Yes, very stupid of me.
But at the time it was the drive I needed, and it worked. For almost two hours I worked to extricate us from that forest and when we finally burst through into the clearing I collapsed onto my face, overcome with exhaustion.
I’ve always wondered if Mother didn’t alter my brain chemistry during the walk. I was like a robot taking one step after the other, removing obstacles with a mindless precision.
I wouldn’t be surprised if she did. And if I assume that she did, if she hadn’t of, would we have gotten back?
Fuck, I don’t know.
It seems like every two minutes I’m cursing Mother and then the next two I’m justifying her actions. It’s incredibly frustrating to me. I can’t imagine how boring it must be for you to listen to.
Mother drove me, or I carried her. In the end the result was the same, we got back.
The clearing was deserted. The lander sat dark and forlorn in the centre, not a glimmer of artificial light came from it.
‘Shit.’ I muttered and I managed to muster some form of energy and jog to the airlock.
‘Everything is dead.’ I said to Mother as I tried and failed to access the airlock.
I don’t understand. The lander should have protected them from any magnetic burst…
Mother trailed off and the confusion in her voice sent a chill down my spine.
How do I get in, Mother?
She didn’t respond. There was silence in my mind but for my own internal voice screaming at me in panic.
I kicked the airlock. I threw my body against it. I screamed and railed at the fact that safety, or at least more oxygen, was on the other side of that door and so were my crew.
Karla, pry the panel loose. There is a failsafe switch for this very circumstance.
Really? Really Mother? This circumstance? This exact one? Thanks for letting me know before I acted like a manic trying to get in.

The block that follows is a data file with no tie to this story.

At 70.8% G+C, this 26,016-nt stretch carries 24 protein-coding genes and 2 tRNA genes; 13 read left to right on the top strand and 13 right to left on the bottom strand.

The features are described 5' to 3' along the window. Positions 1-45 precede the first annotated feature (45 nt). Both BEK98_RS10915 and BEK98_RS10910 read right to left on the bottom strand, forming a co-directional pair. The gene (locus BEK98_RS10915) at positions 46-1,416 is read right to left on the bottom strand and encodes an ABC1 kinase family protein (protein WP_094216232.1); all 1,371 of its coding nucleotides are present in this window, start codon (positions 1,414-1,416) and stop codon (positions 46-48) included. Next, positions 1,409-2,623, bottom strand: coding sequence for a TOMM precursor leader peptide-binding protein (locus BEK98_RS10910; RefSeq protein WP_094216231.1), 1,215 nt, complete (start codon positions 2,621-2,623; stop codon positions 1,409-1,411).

What a smart ass.
I flicked the switch and the seal that held the airlock shut loosened. I was able to slide the door open and slip through. I closed the door behind me and sealed it. Once in It was simple to open the internal door and shut it quickly. As long as there wasn’t a leak somewhere else in the lander, there should be enough breathable air inside for me for a while. And if not, there was always the oxygen refills for the suits.
How much air do I have?
Less than forty-two minutes.
I nodded my response and walked past the storage room that held the oxygen and into the belly of the lander.
It was dark inside. The only glow emanated from the soft blue emergency lights that ran along the top of the corridors. There was no noise. No sound except for my own ragged breathing.
I crept through the lander like a stranger stealing into someone else’s house. It didn’t feel like I belonged there. The lines of the ship that I had come to know, the rooms I had called home, now seemed sharp and foreign.
It felt wrong.
I didn’t call out. I didn’t yell for my crewmates to find out where they were. Terror had trapped my voice inside of me, holding it in a cage that I couldn’t break free of. Mother was silent and in my fear I almost forgot she was there.
I made it to the command deck.
It was empty. Nothing looked out of place. It was like everyone had cleaned and tidied before they left.
Yeah, in my head I had already decided that they had left. It was something I knew the moment I laid eyes on the lander. A sinking feeling in my stomach. Dread that spread like claws around the back of my neck.
Mother and I were alone, truly alone.